Apparel Wool, Meat for a Feast

Dohne breed is the complete package

Farm Weekly – 2 Sept 2020

“The whole aim was to venture more down the meat track, while still maintaining the wool.”

THE Dohne breed fitted the bill when brothers David and Peter Smith wanted to increase the performance of their farm’s sheep program 16 years ago and the breed is still ticking all the boxes.

The brothers farm 4000 hectares in north east Carnamah where they have a 70:30 mixed farming enterprise favouring cropping.


Brothers Peter (left) and David Smith, Carnamah, switched to breeding Dohne sheep 16 years ago and have not looked back.






They also produced pigs for 40 years but moved away from them early this year, so their full focus other than cropping is their Dohne sheep breeding program.

Originally Merino breeders, the Smiths wanted to increase the profitability of their sheep and turned to the Dohne breed to achieve their aims.

“We started breeding Dohnes in 2004-2005, we changed over from Australian Merino Society,” David Smith said.

“The main reason we changed was because we wanted to get more into the meat side of things, we already had the wool with our AMS bloodlines.

“We wanted to sell more prime lambs, we used to sell shipper wethers.

“The whole aim was to venture more down the meat track, while still maintaining the wool.”

From the initial beginnings the Smiths now have an all Dohne fully self-replacing ewe flock and buy in their terminal sires.

Mr Smith said they were tough sheep and performed well with less input than the Merinos they used to breed.

“We like the Dohnes because they are a hardy sheep,” Mr Smith said.

“They take a lot less to feed than the regular Merinos we used to run, they eat anything.

“Our flock’s main ewe mob gets transferred after harvest and when we walk them 10 kilometres down the road to the next farm, they eat trees and grass and whatever grows on the side of the road – they are a hardy type of sheep.”

When they made the switch to Dohnes, the Smiths only focussed on the meat traits as they already had their wool type cemented in their flock.

Mr Smith said for this reason they pinpointed the genetic traits for eye muscle and body weight to increase the size of the sheep they were breeding and this worked.

“Now we are looking even more closely at the ASBVs for different traits,” he said.

“We are also looking at the rankings for the different traits and fine-tuning our breeding program this way.”

They have run as many as 1200 breeding ewes in the past, with numbers falling to about 800 in tougher seasons, but the Smiths have settled on their ideal core number of 900.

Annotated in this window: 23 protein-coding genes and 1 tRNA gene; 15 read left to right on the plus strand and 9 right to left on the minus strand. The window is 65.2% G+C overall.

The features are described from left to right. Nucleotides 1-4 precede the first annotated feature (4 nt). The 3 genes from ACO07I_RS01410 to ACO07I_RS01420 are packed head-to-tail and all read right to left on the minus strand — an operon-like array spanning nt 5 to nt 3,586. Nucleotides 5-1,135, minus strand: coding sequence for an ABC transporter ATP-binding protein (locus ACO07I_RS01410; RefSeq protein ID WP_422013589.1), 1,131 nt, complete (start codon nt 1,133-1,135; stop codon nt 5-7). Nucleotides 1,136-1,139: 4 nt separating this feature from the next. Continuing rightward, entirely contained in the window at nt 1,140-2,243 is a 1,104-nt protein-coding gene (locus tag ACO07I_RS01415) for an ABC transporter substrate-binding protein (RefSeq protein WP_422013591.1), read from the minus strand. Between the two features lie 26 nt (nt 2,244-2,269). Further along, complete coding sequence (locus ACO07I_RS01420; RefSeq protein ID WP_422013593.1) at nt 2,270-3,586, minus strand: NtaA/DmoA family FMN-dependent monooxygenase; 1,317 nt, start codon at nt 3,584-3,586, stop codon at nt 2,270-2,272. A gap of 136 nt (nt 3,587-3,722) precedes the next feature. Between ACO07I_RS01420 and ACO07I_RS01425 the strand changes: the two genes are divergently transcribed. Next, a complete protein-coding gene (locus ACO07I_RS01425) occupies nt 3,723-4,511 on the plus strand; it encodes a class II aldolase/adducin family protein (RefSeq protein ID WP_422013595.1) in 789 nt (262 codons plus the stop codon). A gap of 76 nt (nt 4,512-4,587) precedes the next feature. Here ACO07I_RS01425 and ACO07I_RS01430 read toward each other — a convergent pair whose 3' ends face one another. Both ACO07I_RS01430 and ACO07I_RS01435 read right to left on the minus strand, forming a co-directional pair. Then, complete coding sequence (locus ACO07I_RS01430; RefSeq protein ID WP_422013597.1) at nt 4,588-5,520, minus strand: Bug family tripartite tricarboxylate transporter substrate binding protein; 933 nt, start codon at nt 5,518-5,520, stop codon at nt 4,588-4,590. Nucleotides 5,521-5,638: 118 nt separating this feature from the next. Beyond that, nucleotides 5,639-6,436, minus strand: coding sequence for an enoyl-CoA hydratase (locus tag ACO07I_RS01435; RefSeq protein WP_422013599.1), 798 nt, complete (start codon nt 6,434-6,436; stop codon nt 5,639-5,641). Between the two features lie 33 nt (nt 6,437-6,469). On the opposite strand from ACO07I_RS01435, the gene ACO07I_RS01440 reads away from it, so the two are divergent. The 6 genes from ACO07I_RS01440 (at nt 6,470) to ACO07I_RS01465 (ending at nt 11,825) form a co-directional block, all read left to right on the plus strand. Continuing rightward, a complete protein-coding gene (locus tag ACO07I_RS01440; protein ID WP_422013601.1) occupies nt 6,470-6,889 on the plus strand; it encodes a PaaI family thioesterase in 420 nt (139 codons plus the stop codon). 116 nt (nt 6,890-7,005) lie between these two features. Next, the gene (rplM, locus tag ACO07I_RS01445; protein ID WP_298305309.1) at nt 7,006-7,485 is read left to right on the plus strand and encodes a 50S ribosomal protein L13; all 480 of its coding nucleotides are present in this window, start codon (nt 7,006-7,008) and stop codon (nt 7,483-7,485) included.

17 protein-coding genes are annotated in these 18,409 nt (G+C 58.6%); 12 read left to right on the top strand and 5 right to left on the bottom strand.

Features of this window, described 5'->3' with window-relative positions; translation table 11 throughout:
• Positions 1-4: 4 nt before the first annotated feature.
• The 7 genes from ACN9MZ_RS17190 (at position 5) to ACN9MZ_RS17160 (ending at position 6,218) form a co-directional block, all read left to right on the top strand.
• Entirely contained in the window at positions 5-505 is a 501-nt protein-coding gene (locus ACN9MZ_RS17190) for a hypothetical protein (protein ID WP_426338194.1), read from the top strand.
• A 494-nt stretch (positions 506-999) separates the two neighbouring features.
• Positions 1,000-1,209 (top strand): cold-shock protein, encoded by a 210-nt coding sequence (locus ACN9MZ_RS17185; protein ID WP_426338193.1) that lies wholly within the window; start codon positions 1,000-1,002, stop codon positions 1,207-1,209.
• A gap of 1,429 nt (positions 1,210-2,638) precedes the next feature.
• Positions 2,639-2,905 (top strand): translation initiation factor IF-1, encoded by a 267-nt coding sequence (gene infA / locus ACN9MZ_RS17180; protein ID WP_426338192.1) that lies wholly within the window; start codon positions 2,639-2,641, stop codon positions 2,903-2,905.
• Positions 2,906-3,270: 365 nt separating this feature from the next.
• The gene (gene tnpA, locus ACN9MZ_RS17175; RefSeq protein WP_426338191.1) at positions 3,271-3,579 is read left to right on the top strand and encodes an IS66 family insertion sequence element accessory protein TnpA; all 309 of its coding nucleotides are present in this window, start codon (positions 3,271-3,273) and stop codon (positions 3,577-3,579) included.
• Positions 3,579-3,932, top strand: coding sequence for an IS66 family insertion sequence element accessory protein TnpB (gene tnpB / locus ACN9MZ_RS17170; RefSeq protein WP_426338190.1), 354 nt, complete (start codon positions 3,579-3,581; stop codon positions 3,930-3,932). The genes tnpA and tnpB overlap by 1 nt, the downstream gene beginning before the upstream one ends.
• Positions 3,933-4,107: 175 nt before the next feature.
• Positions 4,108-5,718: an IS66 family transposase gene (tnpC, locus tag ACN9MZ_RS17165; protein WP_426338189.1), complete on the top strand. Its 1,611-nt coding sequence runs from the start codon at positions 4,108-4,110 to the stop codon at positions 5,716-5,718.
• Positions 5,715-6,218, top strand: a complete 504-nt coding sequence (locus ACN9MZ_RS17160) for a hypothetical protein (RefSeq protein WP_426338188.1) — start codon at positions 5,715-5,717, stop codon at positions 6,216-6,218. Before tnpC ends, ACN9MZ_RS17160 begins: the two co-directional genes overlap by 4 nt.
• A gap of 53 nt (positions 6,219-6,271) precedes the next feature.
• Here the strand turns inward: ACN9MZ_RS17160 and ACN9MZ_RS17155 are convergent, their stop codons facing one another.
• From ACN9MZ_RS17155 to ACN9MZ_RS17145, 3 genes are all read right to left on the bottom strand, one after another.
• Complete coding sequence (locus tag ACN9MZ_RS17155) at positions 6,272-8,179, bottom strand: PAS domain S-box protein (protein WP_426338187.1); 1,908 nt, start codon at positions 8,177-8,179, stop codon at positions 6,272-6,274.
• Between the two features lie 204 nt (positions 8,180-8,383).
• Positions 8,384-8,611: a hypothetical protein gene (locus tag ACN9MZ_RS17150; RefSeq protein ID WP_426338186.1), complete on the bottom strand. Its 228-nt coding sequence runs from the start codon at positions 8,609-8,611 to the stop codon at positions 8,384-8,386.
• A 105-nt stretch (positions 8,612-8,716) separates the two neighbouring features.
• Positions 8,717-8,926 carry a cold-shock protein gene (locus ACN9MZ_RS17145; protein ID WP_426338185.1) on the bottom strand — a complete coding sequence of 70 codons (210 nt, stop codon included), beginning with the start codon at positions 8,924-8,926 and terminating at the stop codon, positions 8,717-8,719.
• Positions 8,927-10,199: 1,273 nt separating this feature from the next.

Knowing what works for their enterprise is what has made their sheep program such a success.

“We do not preg test our ewes and they are all run as one mob, but split into two mobs for lambing,” Mr Smith said.

“This year our average lambing percentage was 112 per cent.”

Due to the way their sheep are placed on the land and the lack of multiple yarding facilities, the Smiths allow for a long joining period.

Rams are put in between Christmas and New Year’s Eve and then stay with the ewes until the flock is brought in and moved in April, but the easy care nature of the Dohne makes this possible.

“Lambing starts in late May/early June,” Mr Smith said.

“Even though the rams are in for a while, lambing is still pretty even and tight.

“We have just finished marking this week.”

Mr Smith said the distance between their farms is also an advantageous factor affecting the flock.

“We try to mate on lupin stubble, so the sheep are in good condition,” he said.

“And we find walking the flock between the farms, seems to get the ewes cycling.”

Mr Smith said they had definitely achieved what they had set out to with their move into Dohnes and the only complaint was that maybe their ewes actually performed too well.

“We have a bigger sheep now,” he said.

“We breed a robust, big ewe, with good wool weights.

“The wool may be a little bit shorter and there may be a little less than a purebred Merino, but it is still good quality.

“The only complaint would be that the ewes are a little too fertile, they have a very high percentage of twins.”

The Smiths look after the ewes when they are lambing, utilising hay and lick feeders, depending on the seasonal requirements.

“If it rains they will go onto pastures,” Mr Smith said.

Their main flock shearing takes place at the beginning of August, with the lambs shorn at the end of October.

“Our average micron is 19 to 19.5,” Mr Smith said.

“The sheep have an average wool cut of 5 kilograms per head.”

The meat side of their business has been streamlined, allowing for minimal input.

“We do not put our sheep into lot feeders,” Mr Smith said.

“When they are weaned, they go straight onto pastures, we always sow good pasture and sow barley or oats in so there is plenty of green feed.

“There is a mix of clover, marguerite and seradella in there too.”

He said sheep were moved onto the lupin stubble over the summer and depending on the season, in the past few weeks, they might go onto a lupin/oat mixture to top them up a little bit.

The Smiths sell direct to processors, being V&V Walsh and Fletchers International.

“Lambs go from the start of November and the last are sold in February,” Mr Smith said.

“Two thirds of the lamb flock go as prime lambs.

“We cull and put tags in any cull ewes at marking time and they automatically go as prime lamb.”

The Smith’s future plans are to continue their sheep program the way they have been, with a little room for an increase in numbers, if the season looks good.

“We do have room to increase the numbers slightly,” Mr Smith said.

“But the 900 ewes we run, suits our cropping program and we are getting the results we want, so we are happy.”

The Smiths find the Dohne is a very hardy breed that provides the best option to target both the wool and meat markets.

Practical Guide
Dohne Database